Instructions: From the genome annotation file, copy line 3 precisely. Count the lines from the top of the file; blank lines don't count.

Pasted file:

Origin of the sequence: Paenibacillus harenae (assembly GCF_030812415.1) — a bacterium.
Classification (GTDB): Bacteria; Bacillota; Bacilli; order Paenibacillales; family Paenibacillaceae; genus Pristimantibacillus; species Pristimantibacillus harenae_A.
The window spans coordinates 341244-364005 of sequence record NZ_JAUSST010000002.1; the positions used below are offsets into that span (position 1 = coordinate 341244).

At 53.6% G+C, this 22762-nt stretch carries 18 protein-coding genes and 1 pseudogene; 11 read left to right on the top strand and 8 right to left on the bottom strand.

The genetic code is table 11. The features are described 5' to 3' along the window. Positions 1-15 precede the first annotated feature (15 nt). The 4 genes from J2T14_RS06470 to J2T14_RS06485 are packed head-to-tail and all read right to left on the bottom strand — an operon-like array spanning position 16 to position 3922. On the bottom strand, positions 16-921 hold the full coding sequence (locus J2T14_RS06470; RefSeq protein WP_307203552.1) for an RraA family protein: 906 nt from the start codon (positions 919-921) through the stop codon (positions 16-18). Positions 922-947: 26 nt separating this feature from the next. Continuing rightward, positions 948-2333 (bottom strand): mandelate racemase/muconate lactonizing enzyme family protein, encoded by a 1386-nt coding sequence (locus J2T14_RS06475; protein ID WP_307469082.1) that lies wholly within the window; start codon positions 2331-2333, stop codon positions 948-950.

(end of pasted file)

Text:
The window spans coordinates 341244-364005 of sequence record NZ_JAUSST010000002.1; the positions used below are offsets into that span (position 1 = coordinate 341244).